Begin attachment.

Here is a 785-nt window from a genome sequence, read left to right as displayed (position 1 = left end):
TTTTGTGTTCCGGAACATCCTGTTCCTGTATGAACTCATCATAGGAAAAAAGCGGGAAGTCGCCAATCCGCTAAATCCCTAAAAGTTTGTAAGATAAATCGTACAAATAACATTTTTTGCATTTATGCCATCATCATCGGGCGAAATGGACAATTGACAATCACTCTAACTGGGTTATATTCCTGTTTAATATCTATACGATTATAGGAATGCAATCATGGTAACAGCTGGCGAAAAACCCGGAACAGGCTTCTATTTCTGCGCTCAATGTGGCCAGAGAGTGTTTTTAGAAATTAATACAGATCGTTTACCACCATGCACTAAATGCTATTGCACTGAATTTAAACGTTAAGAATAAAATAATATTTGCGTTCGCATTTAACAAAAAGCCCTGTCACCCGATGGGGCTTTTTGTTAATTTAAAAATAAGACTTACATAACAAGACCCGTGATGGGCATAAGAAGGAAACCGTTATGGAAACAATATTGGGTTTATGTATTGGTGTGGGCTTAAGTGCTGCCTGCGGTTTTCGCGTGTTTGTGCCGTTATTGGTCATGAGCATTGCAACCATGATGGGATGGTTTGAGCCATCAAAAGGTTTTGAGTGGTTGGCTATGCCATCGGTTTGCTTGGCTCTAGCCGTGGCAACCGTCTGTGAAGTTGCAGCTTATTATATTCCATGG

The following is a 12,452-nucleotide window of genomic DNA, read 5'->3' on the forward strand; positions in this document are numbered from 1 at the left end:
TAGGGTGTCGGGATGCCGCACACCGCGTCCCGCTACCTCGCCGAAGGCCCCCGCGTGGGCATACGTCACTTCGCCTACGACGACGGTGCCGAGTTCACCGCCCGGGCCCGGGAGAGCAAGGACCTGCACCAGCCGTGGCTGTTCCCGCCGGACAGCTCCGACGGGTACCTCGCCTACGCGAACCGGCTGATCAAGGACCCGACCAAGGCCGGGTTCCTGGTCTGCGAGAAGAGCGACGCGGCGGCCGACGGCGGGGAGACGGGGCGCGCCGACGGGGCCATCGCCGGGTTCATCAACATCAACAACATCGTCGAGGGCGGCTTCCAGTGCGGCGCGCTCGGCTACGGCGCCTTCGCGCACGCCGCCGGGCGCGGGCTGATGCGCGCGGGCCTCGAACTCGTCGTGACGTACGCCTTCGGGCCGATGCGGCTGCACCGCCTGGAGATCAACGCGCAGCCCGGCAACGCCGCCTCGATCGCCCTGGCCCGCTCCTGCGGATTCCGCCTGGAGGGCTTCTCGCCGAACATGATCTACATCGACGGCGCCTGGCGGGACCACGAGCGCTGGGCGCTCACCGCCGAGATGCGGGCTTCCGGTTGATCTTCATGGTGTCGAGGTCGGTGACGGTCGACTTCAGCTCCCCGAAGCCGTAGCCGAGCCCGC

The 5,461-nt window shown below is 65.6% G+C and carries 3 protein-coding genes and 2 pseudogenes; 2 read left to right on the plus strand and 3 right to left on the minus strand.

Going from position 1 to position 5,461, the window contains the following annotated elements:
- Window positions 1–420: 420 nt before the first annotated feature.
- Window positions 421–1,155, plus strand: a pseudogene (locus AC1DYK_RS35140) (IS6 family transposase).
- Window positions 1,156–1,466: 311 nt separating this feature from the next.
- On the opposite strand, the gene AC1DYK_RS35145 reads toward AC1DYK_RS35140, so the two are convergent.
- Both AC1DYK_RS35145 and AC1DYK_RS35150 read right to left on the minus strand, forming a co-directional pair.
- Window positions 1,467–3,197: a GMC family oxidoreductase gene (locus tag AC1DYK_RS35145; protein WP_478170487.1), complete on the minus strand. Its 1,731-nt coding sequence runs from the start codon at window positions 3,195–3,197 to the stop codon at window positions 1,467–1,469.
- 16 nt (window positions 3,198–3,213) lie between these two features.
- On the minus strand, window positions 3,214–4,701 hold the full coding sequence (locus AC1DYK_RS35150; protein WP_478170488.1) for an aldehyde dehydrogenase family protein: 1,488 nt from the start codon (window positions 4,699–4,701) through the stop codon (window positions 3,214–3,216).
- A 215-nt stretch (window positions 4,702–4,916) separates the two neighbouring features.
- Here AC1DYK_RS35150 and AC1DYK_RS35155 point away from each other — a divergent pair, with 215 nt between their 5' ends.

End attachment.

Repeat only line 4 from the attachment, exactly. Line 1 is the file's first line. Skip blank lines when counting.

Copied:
TAGGGTGTCGGGATGCCGCACACCGCGTCCCGCTACCTCGCCGAAGGCCCCCGCGTGGGCATACGTCACTTCGCCTACGACGACGGTGCCGAGTTCACCGCCCGGGCCCGGGAGAGCAAGGACCTGCACCAGCCGTGGCTGTTCCCGCCGGACAGCTCCGACGGGTACCTCGCCTACGCGAACCGGCTGATCAAGGACCCGACCAAGGCCGGGTTCCTGGTCTGCGAGAAGAGCGACGCGGCGGCCGACGGCGGGGAGACGGGGCGCGCCGACGGGGCCATCGCCGGGTTCATCAACATCAACAACATCGTCGAGGGCGGCTTCCAGTGCGGCGCGCTCGGCTACGGCGCCTTCGCGCACGCCGCCGGGCGCGGGCTGATGCGCGCGGGCCTCGAACTCGTCGTGACGTACGCCTTCGGGCCGATGCGGCTGCACCGCCTGGAGATCAACGCGCAGCCCGGCAACGCCGCCTCGATCGCCCTGGCCCGCTCCTGCGGATTCCGCCTGGAGGGCTTCTCGCCGAACATGATCTACATCGACGGCGCCTGGCGGGACCACGAGCGCTGGGCGCTCACCGCCGAGATGCGGGCTTCCGGTTGATCTTCATGGTGTCGAGGTCGGTGACGGTCGACTTCAGCTCCCCGAAGCCGTAGCCGAGCCCGC